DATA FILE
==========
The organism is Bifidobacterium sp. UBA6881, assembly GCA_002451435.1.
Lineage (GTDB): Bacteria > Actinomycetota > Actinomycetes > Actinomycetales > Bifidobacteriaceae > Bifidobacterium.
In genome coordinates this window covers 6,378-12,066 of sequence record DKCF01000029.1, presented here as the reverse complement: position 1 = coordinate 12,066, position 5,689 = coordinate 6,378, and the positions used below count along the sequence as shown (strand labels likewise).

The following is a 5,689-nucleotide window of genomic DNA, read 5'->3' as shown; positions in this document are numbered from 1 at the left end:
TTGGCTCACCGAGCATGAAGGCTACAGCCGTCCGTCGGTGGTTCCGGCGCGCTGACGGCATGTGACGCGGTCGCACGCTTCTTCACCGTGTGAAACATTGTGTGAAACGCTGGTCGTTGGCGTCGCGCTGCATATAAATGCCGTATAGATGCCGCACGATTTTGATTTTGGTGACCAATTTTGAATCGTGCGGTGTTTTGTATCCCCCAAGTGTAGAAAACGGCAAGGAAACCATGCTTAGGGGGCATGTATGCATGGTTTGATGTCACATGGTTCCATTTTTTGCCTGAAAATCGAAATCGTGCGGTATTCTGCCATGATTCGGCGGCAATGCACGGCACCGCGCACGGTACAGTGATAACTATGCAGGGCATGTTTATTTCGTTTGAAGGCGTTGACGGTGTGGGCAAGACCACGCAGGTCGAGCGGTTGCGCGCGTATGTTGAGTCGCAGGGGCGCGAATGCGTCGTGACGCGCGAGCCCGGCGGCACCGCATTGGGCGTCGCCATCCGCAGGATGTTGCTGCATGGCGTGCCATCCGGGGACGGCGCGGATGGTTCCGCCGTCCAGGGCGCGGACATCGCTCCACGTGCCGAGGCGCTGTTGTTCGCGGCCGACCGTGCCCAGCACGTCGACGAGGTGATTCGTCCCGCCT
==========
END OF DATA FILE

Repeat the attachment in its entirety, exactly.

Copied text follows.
The organism is Bifidobacterium sp. UBA6881, assembly GCA_002451435.1.
Lineage (GTDB): Bacteria > Actinomycetota > Actinomycetes > Actinomycetales > Bifidobacteriaceae > Bifidobacterium.
In genome coordinates this window covers 6,378-12,066 of sequence record DKCF01000029.1, presented here as the reverse complement: position 1 = coordinate 12,066, position 5,689 = coordinate 6,378, and the positions used below count along the sequence as shown (strand labels likewise).

The following is a 5,689-nucleotide window of genomic DNA, read 5'->3' as shown; positions in this document are numbered from 1 at the left end:
TTGGCTCACCGAGCATGAAGGCTACAGCCGTCCGTCGGTGGTTCCGGCGCGCTGACGGCATGTGACGCGGTCGCACGCTTCTTCACCGTGTGAAACATTGTGTGAAACGCTGGTCGTTGGCGTCGCGCTGCATATAAATGCCGTATAGATGCCGCACGATTTTGATTTTGGTGACCAATTTTGAATCGTGCGGTGTTTTGTATCCCCCAAGTGTAGAAAACGGCAAGGAAACCATGCTTAGGGGGCATGTATGCATGGTTTGATGTCACATGGTTCCATTTTTTGCCTGAAAATCGAAATCGTGCGGTATTCTGCCATGATTCGGCGGCAATGCACGGCACCGCGCACGGTACAGTGATAACTATGCAGGGCATGTTTATTTCGTTTGAAGGCGTTGACGGTGTGGGCAAGACCACGCAGGTCGAGCGGTTGCGCGCGTATGTTGAGTCGCAGGGGCGCGAATGCGTCGTGACGCGCGAGCCCGGCGGCACCGCATTGGGCGTCGCCATCCGCAGGATGTTGCTGCATGGCGTGCCATCCGGGGACGGCGCGGATGGTTCCGCCGTCCAGGGCGCGGACATCGCTCCACGTGCCGAGGCGCTGTTGTTCGCGGCCGACCGTGCCCAGCACGTCGACGAGGTGATTCGTCCCGCCT